Good news for Californians who treasure their privacy. The Golden State has enacted two new laws that protect your right to read whatever you want in the library, even in electronic form with some measure of confidentiality.
The first new statute pertains to confidentiality, and extends to contractors that handle patron use records, including Amazon.com, which now offers library e-books for Kindle. While the confidentiality law has a broad reach in that it protects all library user records (books, videos, database searches etc.), the second new statute, the Reader Privacy Act goes further. It reaches nonlibrary users as well. It prohibits all commercial providers of “book services” from disclosing, or being compelled to disclose, any personal information relating to users of the book services. “Books” are defined as paginated or similarly organized content in printed, audio, electronic, or other format, but excluding magazines and newspapers).
Amazon.com keeps track of what you read. Some people appreciate this feature, because they like to receive Amazon’s suggestions for further reading. You might, for example, appreciate knowing that people who purchased The American Way of Death also enjoyed The High Cost of Leaving and Remains to Be Seen. But Amazon’s targeted advertising is based in part on your book purchases and Kindle use, and you might not want third party corporations to be told if you are recently bereaved and vulnerable.
This commercial practice stands in contrast to a bedrock privacy principle of library philosophy, that your reading choices should be confidential. Library confidentiality laws in every state of the union protect your book borrowing habits.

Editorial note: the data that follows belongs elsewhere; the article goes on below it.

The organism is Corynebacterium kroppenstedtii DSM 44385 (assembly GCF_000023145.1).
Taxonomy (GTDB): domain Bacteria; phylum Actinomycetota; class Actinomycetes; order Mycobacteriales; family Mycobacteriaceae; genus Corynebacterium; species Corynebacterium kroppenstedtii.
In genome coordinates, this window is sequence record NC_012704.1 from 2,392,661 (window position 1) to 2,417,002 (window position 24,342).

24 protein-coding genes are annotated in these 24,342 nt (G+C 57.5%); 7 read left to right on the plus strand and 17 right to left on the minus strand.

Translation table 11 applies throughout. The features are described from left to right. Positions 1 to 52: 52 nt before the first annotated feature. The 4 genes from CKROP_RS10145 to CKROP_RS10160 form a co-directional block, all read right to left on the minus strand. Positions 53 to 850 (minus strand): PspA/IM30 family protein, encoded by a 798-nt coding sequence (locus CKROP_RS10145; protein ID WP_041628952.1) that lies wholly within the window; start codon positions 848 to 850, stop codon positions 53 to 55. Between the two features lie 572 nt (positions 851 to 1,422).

The new California statutes extend this principle to electronic materials in the library. The confidentiality law passed without much fanfare last summer. It extended the existing law that all publicly funded libraries must keep patron registration and circulation records confidential to all “Patron Use Records.” Patron use records are defined to include
(1) Any written or electronic record, that is used to identify the patron, including, but not limited to, a patron’s name, address, telephone number, or e-mail address, that a library patron provides in order to become eligible to borrow or use books and other materials.
(2) Any written record or electronic transaction that identifies a patron’s borrowing information or use of library information resources, including, but not limited to, database search records, borrowing records, class records, and any other personally identifiable uses of library resources information requests, or inquiries.
This means that Amazon.com cannot disclose library patron use records to prospective advertisers or any other third parties, unless it gets the patron’s authorization or a court order. This is an important point. Libraries should ensure that their users have a real choice in giving such authorization when using ebook services offered by the library. That is, we all know that many online services require consent to share your information. The alternative for the user is just not to use the service. Library ebook services must be sure to allow patrons to use the service without requiring consent to share their user information.
The reason for protecting customer reading habits has deep historical roots. Reading material has often been taken as a proxy for guilt, as when mere possession of communist literature was taken as a crime. In 2010, a college student was jailed after airport security workers found him carrying Arabic language flash cards.
Of course some readers of ebooks actually may be criminals, and law enforcement authorities need access to information about their use of book services. Both laws include provisions that allow the police and other authorities to get the information they need from libraries, Amazon.com, and other commercial providers, by applying for a court order.
Your reading habits do reveal a lot about you, from your religious beliefs to your health concerns. Amazon has the technology to tell anyone about the books you browsed but did not read, the pages where you lingered, and the electronic notes you made.
That’s why it is such good news that in California e-books and conventional books enjoy the same level of protection when they are borrowed from libraries.
Grayson Barber is an attorney and privacy advocate in Princeton, New Jersey.